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Welcome to Platzcart

We woke up our last morning in Novosibirsk feeling we had spent way too little time there, headed down for another huge breakfast that couldn’t be beat, feasted on the internet for a good 4 hours, and then decided to head out for a bit of wheeling.

Part way through the wheel, we decided to stop in to a little cafeteria style restaurant to get some plates of meat, salad and Grechka. Grechka is a very Russian and particularly tasty buckwheat pilaf, which you can imagine playing a role similar to rice in many meals.

We then headed to the grocery store to load up on supplies for the trans-Siberian ride over to Krasnoyarsk. The grocery store ended up being full of fantastic products, like this apple juice, or these cream filled candies.

There had been some trepidations, mostly among my half of the team, as to whether we’d be able to find somewhere on the Trans-Siberian trains to store the bikes. Now AsiaWheeling is pleased to officially report that there is plenty of room for folding bicycles and the Trans Siberian Railway.

We were also, at the advice of our Siberian Bureau, riding Platzcart, which is the lowest sleeper class on the train. AsiaWheeling is also pleased to officially report its strong support for travel in Platzcart. One is given more room for one’s luggage, placed in an environment where one is more likely to make friends, and in our opinion given more security for one’s belongings. Due to the cheaper nature of the tickets, thieves are less likely to snoop around. Also, they are forced in platzcart to do so in the open, in plain sight of all the fellow passengers who you’ve just made friends with, and who are now offering you bites of home grown tomatoes and shots of cognac.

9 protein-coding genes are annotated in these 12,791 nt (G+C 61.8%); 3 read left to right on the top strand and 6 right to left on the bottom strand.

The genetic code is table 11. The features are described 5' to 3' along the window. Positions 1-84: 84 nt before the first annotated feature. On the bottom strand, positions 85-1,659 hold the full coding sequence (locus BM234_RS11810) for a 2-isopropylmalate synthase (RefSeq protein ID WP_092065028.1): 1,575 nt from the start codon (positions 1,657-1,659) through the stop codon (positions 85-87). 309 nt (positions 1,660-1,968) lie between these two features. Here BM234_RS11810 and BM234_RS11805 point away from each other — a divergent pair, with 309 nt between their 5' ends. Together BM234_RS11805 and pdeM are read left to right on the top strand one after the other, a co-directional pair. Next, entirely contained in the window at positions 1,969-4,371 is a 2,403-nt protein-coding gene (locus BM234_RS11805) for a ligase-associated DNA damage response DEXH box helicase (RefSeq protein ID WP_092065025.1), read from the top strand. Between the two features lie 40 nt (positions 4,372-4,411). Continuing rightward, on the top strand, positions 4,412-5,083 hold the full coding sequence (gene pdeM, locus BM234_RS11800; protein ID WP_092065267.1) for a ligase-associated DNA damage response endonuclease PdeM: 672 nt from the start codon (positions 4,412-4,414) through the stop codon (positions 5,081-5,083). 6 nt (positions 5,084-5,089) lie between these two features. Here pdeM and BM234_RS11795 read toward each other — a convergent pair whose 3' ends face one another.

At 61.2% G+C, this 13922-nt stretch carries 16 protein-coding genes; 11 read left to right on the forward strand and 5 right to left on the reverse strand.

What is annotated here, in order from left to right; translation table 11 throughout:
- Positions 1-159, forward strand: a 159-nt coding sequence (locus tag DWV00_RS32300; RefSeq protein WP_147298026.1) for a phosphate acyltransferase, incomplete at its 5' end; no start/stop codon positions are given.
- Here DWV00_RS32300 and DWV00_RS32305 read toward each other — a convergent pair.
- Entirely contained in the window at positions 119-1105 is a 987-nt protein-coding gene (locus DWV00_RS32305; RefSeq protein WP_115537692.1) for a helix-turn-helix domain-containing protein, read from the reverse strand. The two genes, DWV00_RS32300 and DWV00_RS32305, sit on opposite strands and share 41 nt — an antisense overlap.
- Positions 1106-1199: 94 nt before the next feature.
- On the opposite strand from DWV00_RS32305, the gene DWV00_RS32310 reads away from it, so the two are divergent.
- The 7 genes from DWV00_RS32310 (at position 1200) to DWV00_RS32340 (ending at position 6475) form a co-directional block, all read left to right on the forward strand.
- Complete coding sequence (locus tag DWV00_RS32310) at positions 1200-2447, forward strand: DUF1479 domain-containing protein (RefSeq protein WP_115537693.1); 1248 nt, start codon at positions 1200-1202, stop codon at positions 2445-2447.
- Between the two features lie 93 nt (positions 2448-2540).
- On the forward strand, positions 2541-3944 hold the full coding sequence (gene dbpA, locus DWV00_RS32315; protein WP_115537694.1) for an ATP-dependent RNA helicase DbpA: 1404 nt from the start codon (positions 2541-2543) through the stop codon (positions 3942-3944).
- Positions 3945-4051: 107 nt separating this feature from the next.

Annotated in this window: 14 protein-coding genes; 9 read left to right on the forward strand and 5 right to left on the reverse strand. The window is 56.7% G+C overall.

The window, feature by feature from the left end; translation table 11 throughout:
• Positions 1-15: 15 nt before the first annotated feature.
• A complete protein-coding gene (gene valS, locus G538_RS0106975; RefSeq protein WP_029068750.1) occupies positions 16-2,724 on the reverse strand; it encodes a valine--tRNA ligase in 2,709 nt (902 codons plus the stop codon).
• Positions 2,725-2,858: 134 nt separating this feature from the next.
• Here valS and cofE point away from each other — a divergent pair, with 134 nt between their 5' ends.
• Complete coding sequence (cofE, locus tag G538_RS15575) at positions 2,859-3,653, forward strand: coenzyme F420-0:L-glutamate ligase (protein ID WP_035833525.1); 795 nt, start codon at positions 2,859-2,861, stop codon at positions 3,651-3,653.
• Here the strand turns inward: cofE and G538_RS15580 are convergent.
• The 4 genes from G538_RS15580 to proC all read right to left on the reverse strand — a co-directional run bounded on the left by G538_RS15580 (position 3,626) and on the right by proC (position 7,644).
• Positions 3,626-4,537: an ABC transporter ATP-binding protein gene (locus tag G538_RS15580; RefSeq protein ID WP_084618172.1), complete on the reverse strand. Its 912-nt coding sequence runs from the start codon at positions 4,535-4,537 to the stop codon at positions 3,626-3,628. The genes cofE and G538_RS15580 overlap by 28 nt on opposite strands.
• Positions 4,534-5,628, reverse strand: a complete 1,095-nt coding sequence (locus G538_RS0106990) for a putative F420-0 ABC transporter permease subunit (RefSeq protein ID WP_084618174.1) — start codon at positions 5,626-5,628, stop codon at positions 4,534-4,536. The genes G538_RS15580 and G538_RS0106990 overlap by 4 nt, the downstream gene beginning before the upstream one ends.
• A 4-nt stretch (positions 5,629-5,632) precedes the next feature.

Some of platzcart characters include:

(More Here)

So with the bikes stored, we had nothing to do but sit back and watch Siberia roll by. And my goodness was Siberia lush and green as it rolled by. We understand that we came to visit during the few months when it is not brutally cold, but ladies and gentleman, you’ve got to give credit where credit is due.

As we rode along, the train would stop from time to time in cities along the way. When it did so, many of the locals would run out to sell things to passengers on the platform. We always made sure to run out and look for interesting food and drink, or savage bargains.

That evening, we retired to the dining car where we watched soviet cinema on the monitor there, and chatted with some of our other travelers.

One of them spoke English in fact, having traveled in America as part of the work and travel program. Which we were soon to find was extremely popular among Siberian youth interested in America. And as far as we can tell, most Siberian youth are interested in America.

After chatting with him about the best things to see and do in Krasnoyarsk, we returned back to our platzcart and drifted off to sleep.


Comments

  1. AsiaWheeling » Blog Archive » California Beef Noodle King USA | January 12th, 2012 | 2:24 am

    [...] Harbin is the terminus of another one of the three trans-eurasian trains. The Trans-Mongolian (which we rode) terminates in Ulaanbaatar, the trans-Manchurian terminates here in Harbin, and the famed [...]

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